Experimental characterization and performance evaluation of geothermal grouting materials subjected to heating–cooling cycles
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AuthorIndacoechea Vega, Irune; Pascual Muñoz, Pablo; Castro Fresno, Daniel; Calzada Pérez, Miguel Ángel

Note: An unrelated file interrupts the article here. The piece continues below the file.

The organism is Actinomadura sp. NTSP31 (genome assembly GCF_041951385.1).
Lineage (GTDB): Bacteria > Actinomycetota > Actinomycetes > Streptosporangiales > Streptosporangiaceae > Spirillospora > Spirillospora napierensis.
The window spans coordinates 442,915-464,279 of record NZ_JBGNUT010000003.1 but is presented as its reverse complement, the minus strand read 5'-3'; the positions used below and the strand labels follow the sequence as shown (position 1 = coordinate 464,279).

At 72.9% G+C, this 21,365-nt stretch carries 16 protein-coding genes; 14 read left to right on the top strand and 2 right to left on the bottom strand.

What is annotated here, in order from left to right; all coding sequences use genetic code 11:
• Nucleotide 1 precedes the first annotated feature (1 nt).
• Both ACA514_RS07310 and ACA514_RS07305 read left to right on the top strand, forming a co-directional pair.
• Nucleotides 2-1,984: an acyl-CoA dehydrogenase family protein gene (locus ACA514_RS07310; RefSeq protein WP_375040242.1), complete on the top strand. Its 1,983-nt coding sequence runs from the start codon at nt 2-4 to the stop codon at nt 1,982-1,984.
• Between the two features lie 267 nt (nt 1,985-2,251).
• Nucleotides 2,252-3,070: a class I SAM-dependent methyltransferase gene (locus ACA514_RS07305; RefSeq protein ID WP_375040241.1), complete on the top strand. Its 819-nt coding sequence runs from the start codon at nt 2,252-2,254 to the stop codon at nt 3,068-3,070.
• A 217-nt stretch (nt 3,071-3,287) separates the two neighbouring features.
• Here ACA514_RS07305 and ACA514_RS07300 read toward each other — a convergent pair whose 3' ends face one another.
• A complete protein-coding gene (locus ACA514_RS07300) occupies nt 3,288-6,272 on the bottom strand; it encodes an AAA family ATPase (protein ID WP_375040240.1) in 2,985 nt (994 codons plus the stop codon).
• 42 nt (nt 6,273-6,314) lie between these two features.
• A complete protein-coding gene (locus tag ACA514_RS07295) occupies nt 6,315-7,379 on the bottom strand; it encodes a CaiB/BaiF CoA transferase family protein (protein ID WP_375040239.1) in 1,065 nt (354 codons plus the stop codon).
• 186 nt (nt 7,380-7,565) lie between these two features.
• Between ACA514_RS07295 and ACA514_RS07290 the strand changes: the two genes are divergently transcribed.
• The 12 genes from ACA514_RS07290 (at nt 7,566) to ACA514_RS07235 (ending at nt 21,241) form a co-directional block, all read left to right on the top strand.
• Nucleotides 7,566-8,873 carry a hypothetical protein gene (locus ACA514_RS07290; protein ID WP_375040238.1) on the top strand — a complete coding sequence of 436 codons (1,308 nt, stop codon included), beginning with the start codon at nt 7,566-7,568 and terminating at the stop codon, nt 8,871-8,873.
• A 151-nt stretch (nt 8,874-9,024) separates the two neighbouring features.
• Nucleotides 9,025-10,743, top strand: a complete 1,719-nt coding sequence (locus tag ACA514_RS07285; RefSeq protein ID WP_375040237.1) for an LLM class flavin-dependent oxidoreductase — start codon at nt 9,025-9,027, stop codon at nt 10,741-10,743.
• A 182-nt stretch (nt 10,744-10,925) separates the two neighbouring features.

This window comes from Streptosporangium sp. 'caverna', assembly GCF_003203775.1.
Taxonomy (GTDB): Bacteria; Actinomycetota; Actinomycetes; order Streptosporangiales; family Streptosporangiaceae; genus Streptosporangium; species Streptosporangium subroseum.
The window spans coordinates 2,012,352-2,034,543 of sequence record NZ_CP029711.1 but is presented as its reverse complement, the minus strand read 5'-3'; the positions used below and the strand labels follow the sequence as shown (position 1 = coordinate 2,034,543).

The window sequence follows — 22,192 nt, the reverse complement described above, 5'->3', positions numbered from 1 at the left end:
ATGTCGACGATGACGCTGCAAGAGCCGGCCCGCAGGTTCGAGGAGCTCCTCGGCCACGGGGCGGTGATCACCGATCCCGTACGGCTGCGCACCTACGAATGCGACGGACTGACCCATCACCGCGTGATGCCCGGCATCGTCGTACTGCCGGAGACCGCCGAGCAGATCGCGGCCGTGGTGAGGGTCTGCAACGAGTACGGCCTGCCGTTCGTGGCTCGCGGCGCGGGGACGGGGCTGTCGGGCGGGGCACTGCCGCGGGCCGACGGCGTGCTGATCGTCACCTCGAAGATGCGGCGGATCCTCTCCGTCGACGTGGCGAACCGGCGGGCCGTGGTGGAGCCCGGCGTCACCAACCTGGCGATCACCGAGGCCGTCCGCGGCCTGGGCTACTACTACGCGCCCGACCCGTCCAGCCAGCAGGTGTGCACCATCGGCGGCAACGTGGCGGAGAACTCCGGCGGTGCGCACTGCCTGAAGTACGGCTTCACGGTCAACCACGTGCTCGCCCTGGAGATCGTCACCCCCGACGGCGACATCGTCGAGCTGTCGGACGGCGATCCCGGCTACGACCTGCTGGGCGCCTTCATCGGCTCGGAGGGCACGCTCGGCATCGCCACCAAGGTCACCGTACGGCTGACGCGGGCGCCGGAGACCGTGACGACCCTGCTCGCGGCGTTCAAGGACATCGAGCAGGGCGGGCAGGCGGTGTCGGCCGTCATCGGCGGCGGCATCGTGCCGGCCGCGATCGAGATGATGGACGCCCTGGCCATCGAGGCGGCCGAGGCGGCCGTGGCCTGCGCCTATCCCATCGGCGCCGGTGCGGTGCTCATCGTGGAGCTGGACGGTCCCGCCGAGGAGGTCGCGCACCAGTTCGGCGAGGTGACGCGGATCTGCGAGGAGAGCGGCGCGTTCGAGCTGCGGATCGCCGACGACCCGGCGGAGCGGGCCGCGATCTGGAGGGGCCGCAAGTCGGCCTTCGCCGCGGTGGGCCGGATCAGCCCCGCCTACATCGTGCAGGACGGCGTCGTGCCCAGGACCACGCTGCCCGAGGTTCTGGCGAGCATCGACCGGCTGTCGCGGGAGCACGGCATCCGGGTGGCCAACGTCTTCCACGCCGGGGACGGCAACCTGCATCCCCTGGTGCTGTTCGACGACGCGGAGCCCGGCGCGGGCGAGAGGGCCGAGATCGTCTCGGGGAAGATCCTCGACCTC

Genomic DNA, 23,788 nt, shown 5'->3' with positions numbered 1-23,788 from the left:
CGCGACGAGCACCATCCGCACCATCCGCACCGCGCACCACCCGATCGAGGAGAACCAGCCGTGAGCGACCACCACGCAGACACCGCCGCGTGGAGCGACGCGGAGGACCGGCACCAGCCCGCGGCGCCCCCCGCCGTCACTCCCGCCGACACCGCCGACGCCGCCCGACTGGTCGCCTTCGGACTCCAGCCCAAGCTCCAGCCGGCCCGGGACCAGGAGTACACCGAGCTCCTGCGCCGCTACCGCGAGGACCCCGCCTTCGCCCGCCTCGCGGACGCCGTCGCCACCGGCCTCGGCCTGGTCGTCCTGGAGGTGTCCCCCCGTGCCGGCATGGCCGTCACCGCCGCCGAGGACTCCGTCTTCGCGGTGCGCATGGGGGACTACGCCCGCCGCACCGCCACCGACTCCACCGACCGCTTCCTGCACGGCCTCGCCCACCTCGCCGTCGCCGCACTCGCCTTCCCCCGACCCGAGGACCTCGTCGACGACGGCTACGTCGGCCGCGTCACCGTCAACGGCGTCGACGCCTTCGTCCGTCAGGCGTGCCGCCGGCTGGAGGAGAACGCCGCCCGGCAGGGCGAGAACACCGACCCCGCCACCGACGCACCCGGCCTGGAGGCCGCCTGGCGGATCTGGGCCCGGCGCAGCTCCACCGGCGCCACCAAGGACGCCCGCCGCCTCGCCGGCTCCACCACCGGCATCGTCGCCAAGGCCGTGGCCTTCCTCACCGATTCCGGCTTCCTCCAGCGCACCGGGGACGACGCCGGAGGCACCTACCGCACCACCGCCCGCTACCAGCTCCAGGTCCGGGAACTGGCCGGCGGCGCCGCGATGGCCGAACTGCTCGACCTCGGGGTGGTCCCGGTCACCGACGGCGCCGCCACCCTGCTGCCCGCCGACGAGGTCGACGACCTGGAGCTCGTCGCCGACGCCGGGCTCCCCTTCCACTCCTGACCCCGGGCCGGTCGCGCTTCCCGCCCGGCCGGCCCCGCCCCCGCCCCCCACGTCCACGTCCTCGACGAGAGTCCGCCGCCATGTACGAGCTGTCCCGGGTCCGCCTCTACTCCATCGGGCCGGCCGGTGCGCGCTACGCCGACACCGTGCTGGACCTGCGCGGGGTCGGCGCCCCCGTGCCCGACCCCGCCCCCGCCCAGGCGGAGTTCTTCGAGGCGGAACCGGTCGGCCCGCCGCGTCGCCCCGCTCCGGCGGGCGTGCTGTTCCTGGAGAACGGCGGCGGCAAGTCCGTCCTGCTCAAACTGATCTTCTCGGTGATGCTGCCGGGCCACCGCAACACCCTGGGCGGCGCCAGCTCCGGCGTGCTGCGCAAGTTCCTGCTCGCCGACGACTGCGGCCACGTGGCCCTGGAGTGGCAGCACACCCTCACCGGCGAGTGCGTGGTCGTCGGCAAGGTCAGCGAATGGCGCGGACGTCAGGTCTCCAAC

In recent years, the increasing rise in environmental awareness among energy consumers has led to an increasing use of renewable energies such as the geothermal energy. An important role in the efficient exploitation of the geothermal resource is played by the grouting material placed in the borehole between the pipes and the ground. Actually, the use of proper grouts is essential to provide an effective heat transfer between the ground and the heat carrier fluid in the pipes, and also to comply with the mechanical and environmental demands. However, when it comes to the construction of the GHP installations, the grout is especially required to be easy to work with (workable) and for this reason more water than required is sometimes added. In order to assess the suitability of grouting materials with significant water/solid ratios, the thermal conductivity, mechanical strength and permeability of five different grouts and grout–pipe specimens were measured for their laboratory characterization. In addition, the grouts were subjected to heating and cooling cycles to evaluate their durability with time in terms of the potential degradation of the materials and the loss of quality of the grout–pipe interface. According to the results obtained, the grouts here tested are appropriate for most of the geothermal heat pump installations, especially for those with low to medium ground thermal properties.